The Need for APIs
When we start thinking about APIs and how to use them, the first thing that comes to mind is always integrations and the second thing is custom dashboards – at least to me (leave a comment if that’s not the case for you).
Integrations are implemented for a variety of use-cases, e.g. configuration automation, where you integrate with other systems to perform configuration tasks on the state of your BeezKeeper server, such as renaming agents, creating new targets and tests, adding agents to groups etc. Another use-case for integrations is for automating network configuration tasks, by providing NetBeez data to a network automation system, or an SD-WAN controller. The final integration use-case I’d like to mention is to include NetBeez data into data aggregation systems, which consolidate data from multiple data sources and provide their users with analytics regarding all aspects of their operations.
APIs in NetBeez
The evolution of APIs at NetBeez started with version V0, which was the original internal dashboard and backend APIs. After a while, we released V1 of the API which includes all data retrieval endpoints for all of the data stored in NetBeez. These two APIs are not following any standards in terms of the data format other than the fact that they return JSON objects.
Last year, we started re-implementing our API in JSON API format. We will soon be phasing out our V0 and V1 APIs in favor of this one, completed by the end of 2022. This API is also used by our internal processes and dashboard. That’s why I’ll be showcasing how different dashboard components are mapped to API endpoints.
Agent Details API
Using the Agents index route you can filter and lookup agents based on their name, time they were last active, number of alerts open at the moment, etc. The information returned includes the Agent’s status, ISP name and ASN, IP addresses and other network configurations, etc.
The API endpoint is as follows:
And it returns this JSON API formatted object:
Agent Metrics API
There are 2 endpoints serving metrics directly related to the agents. Which includes the agent’s availability as well as the endpoint’s performance metrics such as RAM, CPU and Hard Drive utilization:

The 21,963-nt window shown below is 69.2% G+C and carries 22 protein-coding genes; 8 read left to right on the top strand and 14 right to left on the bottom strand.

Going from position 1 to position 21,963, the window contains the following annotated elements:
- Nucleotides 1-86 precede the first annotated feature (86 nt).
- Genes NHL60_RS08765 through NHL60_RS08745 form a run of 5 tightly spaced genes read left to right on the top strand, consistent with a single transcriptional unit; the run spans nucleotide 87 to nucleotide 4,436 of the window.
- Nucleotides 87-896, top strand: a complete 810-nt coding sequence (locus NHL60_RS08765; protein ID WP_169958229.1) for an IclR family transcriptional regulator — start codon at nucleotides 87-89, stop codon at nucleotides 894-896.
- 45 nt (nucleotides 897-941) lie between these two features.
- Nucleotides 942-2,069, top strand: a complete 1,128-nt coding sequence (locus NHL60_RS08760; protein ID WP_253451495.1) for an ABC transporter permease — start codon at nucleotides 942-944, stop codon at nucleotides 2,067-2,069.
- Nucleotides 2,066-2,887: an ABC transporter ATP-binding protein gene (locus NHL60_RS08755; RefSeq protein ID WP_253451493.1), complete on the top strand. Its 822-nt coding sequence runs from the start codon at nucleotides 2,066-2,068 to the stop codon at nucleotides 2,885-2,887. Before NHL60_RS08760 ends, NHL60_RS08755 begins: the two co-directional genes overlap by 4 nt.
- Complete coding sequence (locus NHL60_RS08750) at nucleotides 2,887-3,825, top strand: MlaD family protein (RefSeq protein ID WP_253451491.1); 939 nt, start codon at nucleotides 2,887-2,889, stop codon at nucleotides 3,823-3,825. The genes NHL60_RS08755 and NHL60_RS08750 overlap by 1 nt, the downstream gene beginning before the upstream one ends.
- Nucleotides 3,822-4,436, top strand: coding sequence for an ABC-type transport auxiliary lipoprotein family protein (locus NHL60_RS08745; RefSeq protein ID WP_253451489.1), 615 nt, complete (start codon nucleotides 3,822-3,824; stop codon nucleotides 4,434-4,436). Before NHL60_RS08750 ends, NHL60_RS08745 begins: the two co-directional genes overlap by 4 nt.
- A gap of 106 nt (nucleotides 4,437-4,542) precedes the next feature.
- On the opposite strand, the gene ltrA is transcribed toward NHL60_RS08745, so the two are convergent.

The agent’s availability statistics endpoint (available in V1 at the moment):
And for the agent performance metrics we have this endpoint:
Which returns an array of timestamped values:
Test Results & Statistics API
Test results and statistics are displayed on the Real-time graphs and historical charts, as well as on the Path Analysis graphs for correlation. They are also used on the Target details which we’ll cover next. Here’s what the Real-time graph looks like:
To get the raw results you can use this endpoint (currently in V1 but will be available in JSON API with release 10.2):
Which returns an array of timestamped raw results:
To get the test’s statistics such as mean, packet loss (timeout/error rate), jitter and MOS you can use this endpoint (currently in V1):
Which returns arrays like these ones:
Aggregate data per Target API
On the Target details view, when you open a test within a resource, it shows you 2 timeline graphs that depict the average response time over all the agents and one that depicts the number of open alerts on this specific test as a sum of what all the agents are reporting:
For the top graph, we use the same API as we do for the test statistics, but in this case we group the results by the Test Template ID:
For the second graph we use the open alerts at intervals endpoint (only available on V1):
Which returns the number of alerts open at the time, by the alert severity(1: critical, 4: warning):
Agent Alert Aggregates API
On the first page loaded when you open the dashboard, called Buzz Tab, we display a scatterplot of the number of alerts triggered by agents in the past 24 hours:
The data used to populate this scatterplot is available through the grouped alert counts endpoint:
Which returns the results on a per agent basis:
Putting it all together
The goal of this blog post is not to be comprehensive on the different APIs, but rather to give you an idea of what’s available. You can find more information about all the endpoints on our API’s documentation page.
Now let me demonstrate how different types of information can be put together (as one of our largest customers did) to produce a custom dashboard that is used by Helpdesk Support Engineers every day to help them understand how to better troubleshoot and find the root cause of issues affecting their remote worker agents. Find out more about how Helpdesk support engineers can troubleshoot remote worker issues directly using the NetBeez dashboard in last week’s blog post by Panos Vouzis.
Here’s how the dashboard looks, annotated by the APIs where the data are coming from:
If you want to find more examples of how the API is used you can check out our github API examples project, and for reference of all the APIs available you can visit the API documentation page.
If you have any questions about what’s possible with our API today and in the future please ask in the comments or hit us up by email. On the other hand if you would like to see a demo of the product and get a trial you can fill out this form.